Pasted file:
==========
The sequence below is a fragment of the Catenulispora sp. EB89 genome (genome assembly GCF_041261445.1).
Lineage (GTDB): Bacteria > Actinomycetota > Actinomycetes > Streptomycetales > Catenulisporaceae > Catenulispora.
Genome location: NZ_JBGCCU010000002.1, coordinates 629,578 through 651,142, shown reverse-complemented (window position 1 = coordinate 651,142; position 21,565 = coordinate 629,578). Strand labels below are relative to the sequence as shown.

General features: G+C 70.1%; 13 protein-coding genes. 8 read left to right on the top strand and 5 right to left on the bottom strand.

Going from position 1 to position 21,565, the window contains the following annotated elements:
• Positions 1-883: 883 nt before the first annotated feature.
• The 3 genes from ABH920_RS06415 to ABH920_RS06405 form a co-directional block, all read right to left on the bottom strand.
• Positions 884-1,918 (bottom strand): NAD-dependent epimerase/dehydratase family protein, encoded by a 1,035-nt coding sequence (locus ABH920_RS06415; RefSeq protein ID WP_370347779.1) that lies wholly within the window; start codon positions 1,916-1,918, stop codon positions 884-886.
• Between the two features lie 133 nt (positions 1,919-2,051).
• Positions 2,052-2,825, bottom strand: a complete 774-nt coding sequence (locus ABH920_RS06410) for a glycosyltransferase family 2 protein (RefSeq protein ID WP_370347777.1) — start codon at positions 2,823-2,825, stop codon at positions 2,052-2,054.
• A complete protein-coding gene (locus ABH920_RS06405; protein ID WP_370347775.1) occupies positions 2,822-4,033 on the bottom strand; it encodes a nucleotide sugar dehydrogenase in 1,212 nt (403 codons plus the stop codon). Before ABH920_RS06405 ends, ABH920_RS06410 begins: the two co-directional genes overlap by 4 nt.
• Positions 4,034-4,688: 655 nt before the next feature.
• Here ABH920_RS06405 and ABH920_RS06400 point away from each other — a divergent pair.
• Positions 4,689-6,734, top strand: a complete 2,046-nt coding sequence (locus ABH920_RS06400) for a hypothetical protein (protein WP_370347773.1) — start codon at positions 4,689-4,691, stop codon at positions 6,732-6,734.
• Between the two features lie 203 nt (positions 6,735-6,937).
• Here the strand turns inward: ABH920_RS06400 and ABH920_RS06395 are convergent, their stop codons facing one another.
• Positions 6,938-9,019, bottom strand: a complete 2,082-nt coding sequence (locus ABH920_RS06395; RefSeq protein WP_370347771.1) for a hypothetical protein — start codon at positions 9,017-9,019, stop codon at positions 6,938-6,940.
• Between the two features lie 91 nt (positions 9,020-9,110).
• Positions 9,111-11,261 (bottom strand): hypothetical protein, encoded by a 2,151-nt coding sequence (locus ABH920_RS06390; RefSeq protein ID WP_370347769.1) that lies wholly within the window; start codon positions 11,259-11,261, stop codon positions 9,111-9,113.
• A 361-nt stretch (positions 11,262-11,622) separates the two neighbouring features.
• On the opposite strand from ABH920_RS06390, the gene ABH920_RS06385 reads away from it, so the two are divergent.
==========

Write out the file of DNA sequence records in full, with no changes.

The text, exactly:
The sequence below is a fragment of the Catenulispora sp. EB89 genome (genome assembly GCF_041261445.1).
Lineage (GTDB): Bacteria > Actinomycetota > Actinomycetes > Streptomycetales > Catenulisporaceae > Catenulispora.
Genome location: NZ_JBGCCU010000002.1, coordinates 629,578 through 651,142, shown reverse-complemented (window position 1 = coordinate 651,142; position 21,565 = coordinate 629,578). Strand labels below are relative to the sequence as shown.

General features: G+C 70.1%; 13 protein-coding genes. 8 read left to right on the top strand and 5 right to left on the bottom strand.

Going from position 1 to position 21,565, the window contains the following annotated elements:
• Positions 1-883: 883 nt before the first annotated feature.
• The 3 genes from ABH920_RS06415 to ABH920_RS06405 form a co-directional block, all read right to left on the bottom strand.
• Positions 884-1,918 (bottom strand): NAD-dependent epimerase/dehydratase family protein, encoded by a 1,035-nt coding sequence (locus ABH920_RS06415; RefSeq protein ID WP_370347779.1) that lies wholly within the window; start codon positions 1,916-1,918, stop codon positions 884-886.
• Between the two features lie 133 nt (positions 1,919-2,051).
• Positions 2,052-2,825, bottom strand: a complete 774-nt coding sequence (locus ABH920_RS06410) for a glycosyltransferase family 2 protein (RefSeq protein ID WP_370347777.1) — start codon at positions 2,823-2,825, stop codon at positions 2,052-2,054.
• A complete protein-coding gene (locus ABH920_RS06405; protein ID WP_370347775.1) occupies positions 2,822-4,033 on the bottom strand; it encodes a nucleotide sugar dehydrogenase in 1,212 nt (403 codons plus the stop codon). Before ABH920_RS06405 ends, ABH920_RS06410 begins: the two co-directional genes overlap by 4 nt.
• Positions 4,034-4,688: 655 nt before the next feature.
• Here ABH920_RS06405 and ABH920_RS06400 point away from each other — a divergent pair.
• Positions 4,689-6,734, top strand: a complete 2,046-nt coding sequence (locus ABH920_RS06400) for a hypothetical protein (protein WP_370347773.1) — start codon at positions 4,689-4,691, stop codon at positions 6,732-6,734.
• Between the two features lie 203 nt (positions 6,735-6,937).
• Here the strand turns inward: ABH920_RS06400 and ABH920_RS06395 are convergent, their stop codons facing one another.
• Positions 6,938-9,019, bottom strand: a complete 2,082-nt coding sequence (locus ABH920_RS06395; RefSeq protein WP_370347771.1) for a hypothetical protein — start codon at positions 9,017-9,019, stop codon at positions 6,938-6,940.
• Between the two features lie 91 nt (positions 9,020-9,110).
• Positions 9,111-11,261 (bottom strand): hypothetical protein, encoded by a 2,151-nt coding sequence (locus ABH920_RS06390; RefSeq protein ID WP_370347769.1) that lies wholly within the window; start codon positions 11,259-11,261, stop codon positions 9,111-9,113.
• A 361-nt stretch (positions 11,262-11,622) separates the two neighbouring features.
• On the opposite strand from ABH920_RS06390, the gene ABH920_RS06385 reads away from it, so the two are divergent.